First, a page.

Archive | December, 2014

“Crossing boundaries in the study of France and Africa” study half day

Wednesday 18 February 2015, 1.45-6.00pm Milldam LE1.03, University of Portsmouth This study half day will bring together scholars and students from inside and outside of the University of Portsmouth to explore new ways of studying France and Africa. Our particular focus will be on crossing boundaries – physical, temporal and methodological – and the new perspectives on Franco-African relations that can be gained from such an approach. Some themes we will explore at this workshop include, but are not confined to: crossing geographical borders, to explore France’s relationships with different Francophone African territories, as well as with regions beyond the traditional French sphere on the African continent; breaking down chronological divides, notably between the pre-colonial, colonial and post-colonial periods; combining different historical outlooks, including political, economic, cultural and social perspectives on the past; transcending methodological boundaries, such as between different archives and diverse disciplines. In so doing, this study half day will highlight the ways in which crossing commonly accepted boundaries sheds new light on the multi-faceted relationship between France and Africa, in both the past and the present. Programme 1.45-1.55: Welcome 1.55 – 3.15: Panel 1 – Labour and detention Chair: Fabienne Chamelot (Portsmouth) Romain Tiquet (Humboldt): From the […]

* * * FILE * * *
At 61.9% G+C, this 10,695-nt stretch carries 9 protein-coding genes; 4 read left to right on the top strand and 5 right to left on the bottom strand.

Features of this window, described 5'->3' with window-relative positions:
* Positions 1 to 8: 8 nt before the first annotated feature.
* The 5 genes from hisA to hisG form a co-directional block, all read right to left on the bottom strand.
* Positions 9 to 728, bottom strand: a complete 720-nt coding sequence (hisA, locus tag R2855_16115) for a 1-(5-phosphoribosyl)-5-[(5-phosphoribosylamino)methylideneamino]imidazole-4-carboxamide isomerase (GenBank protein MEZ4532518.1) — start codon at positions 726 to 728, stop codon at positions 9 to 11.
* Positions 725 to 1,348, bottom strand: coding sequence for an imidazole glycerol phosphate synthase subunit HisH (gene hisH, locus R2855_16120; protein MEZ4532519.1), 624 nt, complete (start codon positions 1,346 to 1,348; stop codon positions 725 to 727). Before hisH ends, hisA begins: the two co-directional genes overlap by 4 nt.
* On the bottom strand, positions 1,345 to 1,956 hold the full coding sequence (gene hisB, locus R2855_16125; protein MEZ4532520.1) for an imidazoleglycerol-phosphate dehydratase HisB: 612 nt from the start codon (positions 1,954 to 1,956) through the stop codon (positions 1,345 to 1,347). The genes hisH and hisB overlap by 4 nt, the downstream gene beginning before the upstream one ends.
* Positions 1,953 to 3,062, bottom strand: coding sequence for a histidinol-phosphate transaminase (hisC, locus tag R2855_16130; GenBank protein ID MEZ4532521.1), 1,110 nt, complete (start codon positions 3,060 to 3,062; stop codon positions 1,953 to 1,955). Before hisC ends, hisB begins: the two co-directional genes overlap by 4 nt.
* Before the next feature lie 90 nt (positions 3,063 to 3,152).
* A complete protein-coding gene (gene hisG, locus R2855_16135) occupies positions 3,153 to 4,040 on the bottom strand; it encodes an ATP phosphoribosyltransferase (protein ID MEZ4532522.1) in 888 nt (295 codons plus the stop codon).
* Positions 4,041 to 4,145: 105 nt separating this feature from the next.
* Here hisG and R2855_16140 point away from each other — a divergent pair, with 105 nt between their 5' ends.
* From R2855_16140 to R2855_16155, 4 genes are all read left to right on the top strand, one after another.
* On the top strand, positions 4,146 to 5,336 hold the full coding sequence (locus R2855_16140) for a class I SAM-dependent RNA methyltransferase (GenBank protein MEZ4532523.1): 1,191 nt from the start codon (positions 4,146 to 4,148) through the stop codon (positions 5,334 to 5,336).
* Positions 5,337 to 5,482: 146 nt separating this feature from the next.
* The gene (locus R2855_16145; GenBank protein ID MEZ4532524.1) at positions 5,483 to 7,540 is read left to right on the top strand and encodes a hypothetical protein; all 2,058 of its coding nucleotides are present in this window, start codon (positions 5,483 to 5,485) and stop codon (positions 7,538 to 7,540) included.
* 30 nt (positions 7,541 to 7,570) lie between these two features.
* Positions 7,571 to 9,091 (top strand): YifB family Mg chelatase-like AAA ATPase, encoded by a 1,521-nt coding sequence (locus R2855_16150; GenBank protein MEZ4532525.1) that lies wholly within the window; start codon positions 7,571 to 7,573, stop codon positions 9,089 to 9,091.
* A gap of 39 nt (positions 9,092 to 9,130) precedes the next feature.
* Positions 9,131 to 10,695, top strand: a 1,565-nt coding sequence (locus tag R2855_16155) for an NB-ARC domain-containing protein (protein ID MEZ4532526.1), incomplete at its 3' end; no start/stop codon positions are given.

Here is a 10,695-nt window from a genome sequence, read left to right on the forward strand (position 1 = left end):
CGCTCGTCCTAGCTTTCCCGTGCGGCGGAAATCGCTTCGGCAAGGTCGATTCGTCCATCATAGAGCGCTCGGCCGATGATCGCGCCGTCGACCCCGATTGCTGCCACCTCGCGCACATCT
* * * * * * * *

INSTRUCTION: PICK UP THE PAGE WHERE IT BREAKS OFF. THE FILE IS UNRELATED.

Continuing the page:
Continue Reading 0

Interview with Patrick Altes

In this post, Fabienne Chamelot, a PhD student in the Francophone Africa cluster, interviews Patrick Altes. Patrick, a French artist born in Algeria, was a Leverhulme artist-in-residence in the School of Languages and Area Studies in 2012/13. An exhibition of his work, entitled ‘A Story of Revolutions’, was displayed at the University of Portsmouth’s SPACE gallery between 20 October and 26 November 2014, as part of the Being Human Festival. How would you say your experience as an artist-in-residence in an academic context influenced your work, both in terms of techniques and the creative process? Working with the University of Portsmouth, I had access to a lot of brainpower from experts in the field I was interested in. This was probably one of the key aspects, if not the most important one, during this residency. At the outset, some might have shown a few concerns about what a “pied noir artist” would produce, notably that I would bring up nostalgia in my work or highlight the “positive legacy” of French Algeria. However, these concerns were very quickly eliminated as I showed my interest in other ideas and worked from a very original perspective. Working with the University was very useful in […]

Continue Reading 0